Patterns in marine trophic ecology of sockeye salmon over time and within/between populations
Broad-scale shifts in climate during the 20th century, most notably a shift in the Pacific Decadal Oscillation in 1977, had large effects on the ecology of the North Pacific Ocean, including a substantial change in the composition of the dominant food web. Production of Alaskan salmon stocks increased with this shift and has since been consistently high through recent years.
The biological mechanisms for this increase in production remain unclear, but one potential cause might be a change in marine trophic ecology or foraging patterns of sockeye. To test this theory, we analyzed carbon and nitrogen stable isotopes of archived sockeye salmon scales collected from 8 rivers in Bristol Bay between 1964 and 2003. Isotope values for all Bristol Bay sockeye combined were remarkably stable over the study despite substantial changes in salmon production and oceanographic conditions in this region, indicating no major shifts in the types of prey preferred by salmon. Our results also suggest river-specific patterns in the variation of stable isotopes through time; stable isotope changes were related to stock identity and showed some geographic organization. Larger salmon tended to have depleted δ15N and δ13C, indicating foraging at lower trophic levels.
The result that larger salmon foraged at lower trophic levels was interesting and unexpected. We built upon this result by again using carbon and nitrogen stable isotopes to examine whether marine foraging tactics in sockeye are linked to their ultimate freshwater life history as adults (i.e. habitat or age). Our results indicate that adults from large-bodied populations spawning in deep freshwater habitats forage at higher trophic levels (or in different habitats) than small-bodied populations from shallow streams. Within populations, younger individuals had higher δ15N than older fish, indicating that younger salmon eat at higher trophic levels (or in different habitats) than older fish. These results further indicate that the trophic diversity of sockeye salmon in the ocean may be linked to trade-offs in ecological and evolutionary constraints they eventually experience as adults in freshwater ecosystems.
Johnson and Schindler. 2012. Four decades of foraging history: Stock specific variation in the carbon and nitrogen stable isotope signatures of Alaskan sockeye salmon. Marine Ecology Progress Series 460: 155-167. DOI:10.3354/meps09772.
Johnson and Schindler. 2013. Marine trophic diversity in an anadromous fish is linked to its life-history variation in fresh water. Biology Letters. 9(1). Article Number: 20120824.
Trophic ecology of trout and char
It is well established that in salmon-bearing ecosystems, salmon are a crucial component of the food web. Our program has devoted substantial effort to expanding upon the paradigm that resident fishes, such as Arctic char, dolly varden, rainbow trout, and Arctic grayling preferentially consume salmon eggs and tissue when available.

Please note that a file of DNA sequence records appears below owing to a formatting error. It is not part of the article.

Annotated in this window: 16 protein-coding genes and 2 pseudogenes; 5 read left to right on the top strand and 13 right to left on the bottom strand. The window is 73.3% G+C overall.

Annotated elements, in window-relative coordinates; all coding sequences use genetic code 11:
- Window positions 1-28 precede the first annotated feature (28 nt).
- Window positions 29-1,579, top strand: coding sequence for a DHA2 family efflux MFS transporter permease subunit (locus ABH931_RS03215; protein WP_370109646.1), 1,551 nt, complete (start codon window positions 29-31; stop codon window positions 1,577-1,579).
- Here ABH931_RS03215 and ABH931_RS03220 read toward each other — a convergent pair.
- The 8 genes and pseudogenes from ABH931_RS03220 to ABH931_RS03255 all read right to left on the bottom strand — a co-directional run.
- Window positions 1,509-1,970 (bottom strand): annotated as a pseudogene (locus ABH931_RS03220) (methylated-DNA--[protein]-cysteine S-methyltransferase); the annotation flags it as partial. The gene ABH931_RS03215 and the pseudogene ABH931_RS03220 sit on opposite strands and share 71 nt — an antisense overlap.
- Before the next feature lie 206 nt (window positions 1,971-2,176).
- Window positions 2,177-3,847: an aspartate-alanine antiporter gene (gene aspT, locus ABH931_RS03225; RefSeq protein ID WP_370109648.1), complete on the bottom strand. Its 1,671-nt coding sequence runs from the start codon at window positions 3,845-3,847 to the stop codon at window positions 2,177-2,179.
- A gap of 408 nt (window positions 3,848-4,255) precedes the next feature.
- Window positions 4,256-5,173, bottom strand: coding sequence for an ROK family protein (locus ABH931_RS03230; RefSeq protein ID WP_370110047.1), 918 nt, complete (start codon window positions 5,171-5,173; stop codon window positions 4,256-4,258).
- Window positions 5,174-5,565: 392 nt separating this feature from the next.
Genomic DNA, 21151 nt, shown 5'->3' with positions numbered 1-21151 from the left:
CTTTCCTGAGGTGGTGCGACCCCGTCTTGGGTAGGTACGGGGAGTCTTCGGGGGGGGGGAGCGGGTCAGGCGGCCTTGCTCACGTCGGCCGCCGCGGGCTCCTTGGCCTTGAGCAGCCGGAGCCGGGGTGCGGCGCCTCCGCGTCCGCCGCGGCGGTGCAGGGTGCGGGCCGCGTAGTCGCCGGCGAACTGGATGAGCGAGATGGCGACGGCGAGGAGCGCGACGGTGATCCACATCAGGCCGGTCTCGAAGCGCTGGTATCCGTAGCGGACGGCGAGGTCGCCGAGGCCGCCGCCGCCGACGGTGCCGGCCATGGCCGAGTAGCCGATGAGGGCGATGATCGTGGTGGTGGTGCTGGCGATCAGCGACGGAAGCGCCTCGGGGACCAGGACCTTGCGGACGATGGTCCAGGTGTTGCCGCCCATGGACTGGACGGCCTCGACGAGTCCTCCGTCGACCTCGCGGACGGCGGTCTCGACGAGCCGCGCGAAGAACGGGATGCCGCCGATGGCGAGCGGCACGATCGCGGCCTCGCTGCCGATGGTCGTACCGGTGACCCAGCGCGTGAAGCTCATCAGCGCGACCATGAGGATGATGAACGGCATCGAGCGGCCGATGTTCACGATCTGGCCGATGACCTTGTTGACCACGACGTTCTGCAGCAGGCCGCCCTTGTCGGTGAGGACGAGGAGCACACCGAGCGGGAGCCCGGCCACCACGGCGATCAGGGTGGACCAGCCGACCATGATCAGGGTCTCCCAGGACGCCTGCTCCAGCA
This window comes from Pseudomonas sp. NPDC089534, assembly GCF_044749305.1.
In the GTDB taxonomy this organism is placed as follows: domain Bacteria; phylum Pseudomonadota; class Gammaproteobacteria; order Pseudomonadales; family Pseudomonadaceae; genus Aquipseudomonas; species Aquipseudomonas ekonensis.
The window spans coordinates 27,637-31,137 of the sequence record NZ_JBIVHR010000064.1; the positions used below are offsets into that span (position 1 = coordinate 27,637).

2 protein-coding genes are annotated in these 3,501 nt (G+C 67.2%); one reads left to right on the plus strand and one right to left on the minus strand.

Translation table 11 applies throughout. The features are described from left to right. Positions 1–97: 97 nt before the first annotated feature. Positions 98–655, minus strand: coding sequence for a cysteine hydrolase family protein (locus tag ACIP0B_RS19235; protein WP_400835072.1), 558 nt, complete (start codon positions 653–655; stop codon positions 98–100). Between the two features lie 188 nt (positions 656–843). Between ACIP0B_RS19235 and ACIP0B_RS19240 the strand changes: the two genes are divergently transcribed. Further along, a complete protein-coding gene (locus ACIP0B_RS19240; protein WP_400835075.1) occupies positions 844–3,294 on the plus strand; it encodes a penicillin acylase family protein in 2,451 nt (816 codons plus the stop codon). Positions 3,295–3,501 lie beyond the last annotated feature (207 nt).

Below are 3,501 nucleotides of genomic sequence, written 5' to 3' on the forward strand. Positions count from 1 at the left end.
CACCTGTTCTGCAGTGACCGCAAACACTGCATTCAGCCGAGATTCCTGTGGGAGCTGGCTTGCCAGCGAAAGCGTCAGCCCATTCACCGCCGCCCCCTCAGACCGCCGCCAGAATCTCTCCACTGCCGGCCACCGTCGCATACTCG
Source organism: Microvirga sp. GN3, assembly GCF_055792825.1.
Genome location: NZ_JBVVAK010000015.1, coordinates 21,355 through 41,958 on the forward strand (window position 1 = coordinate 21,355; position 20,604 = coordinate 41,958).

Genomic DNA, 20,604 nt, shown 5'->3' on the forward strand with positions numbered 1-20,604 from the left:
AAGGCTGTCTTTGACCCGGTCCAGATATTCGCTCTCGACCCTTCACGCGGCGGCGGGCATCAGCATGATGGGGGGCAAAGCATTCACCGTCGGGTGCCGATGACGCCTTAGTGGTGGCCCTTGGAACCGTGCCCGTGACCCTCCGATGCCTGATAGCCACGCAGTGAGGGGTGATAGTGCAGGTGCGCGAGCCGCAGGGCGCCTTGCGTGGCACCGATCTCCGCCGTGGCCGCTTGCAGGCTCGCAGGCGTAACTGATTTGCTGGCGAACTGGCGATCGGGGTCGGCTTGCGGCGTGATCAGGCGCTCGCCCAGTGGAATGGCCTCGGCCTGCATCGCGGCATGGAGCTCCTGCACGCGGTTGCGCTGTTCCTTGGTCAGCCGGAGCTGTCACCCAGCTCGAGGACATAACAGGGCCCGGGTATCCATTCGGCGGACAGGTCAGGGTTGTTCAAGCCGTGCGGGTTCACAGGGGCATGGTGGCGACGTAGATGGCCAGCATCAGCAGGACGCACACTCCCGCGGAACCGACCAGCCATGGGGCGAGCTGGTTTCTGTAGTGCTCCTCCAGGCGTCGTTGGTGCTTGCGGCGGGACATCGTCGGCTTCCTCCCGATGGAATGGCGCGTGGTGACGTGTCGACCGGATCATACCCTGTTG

In Lake Iliamna specifically, there are numerous small populations of Arctic char, Dolly varden, and rainbow trout that exhibit various life history strategies (anadromy vs. non-anadromy, lake vs. stream residents, etc). In this system, or research has generally focused on comparing and contrasting the trophic ecology of these different ecotypes. Using both stomach content and stable isotope analysis, we know that both stream and lake-type char species and rainbow trout consume similar diets prior to arrival of salmon (in general, stream fish eat aquatic insects, while lake fish eat benthic snails and amphipods). Once salmon arrive, the diet of both ecotypes of both species shift to predominantly salmon eggs and tissue. Additionally, small populations of resident dolly varden and char will move between locations in search of salmon resources. And while consumption rates of salmon resources is similar between among-species resident fish populations, growth rates vary, indicating the underlying importance of the role of environmental and genetic variation in determining the ultimate growth benefit to consumers.
Denton, K.P., H.B. Rich, Jr., and T.P. Quinn. 2009. Diet, movement, and growth of non-anadromous Dolly Varden Salvelinus malma in response to sockeye salmon Oncorhynchus nerka subsidies. Transactions of the American Fisheries Society 138: 1207-1219. DOI: 10.1577/T09-006.1
Denton, K.P., H.B. Rich, Jr., J.W. Moore, and T.P. Quinn. 2010. The utilization of a Pacific salmon Oncorhynchus nerka subsidy by three populations of charr Salvelinus spp. Journal of Fish Biology 77: 1006-1023. doi:10.1111/j.1095-8649.2010.02746.x
Arostegui, M.C. and T.P. Quinn. 2018. Trophic ecology of nonanadromous rainbow trout in a postglacial lake system: partial convergence of adfluvial and fluvial forms. Canadian Journal of Zoology 96: 818-827.
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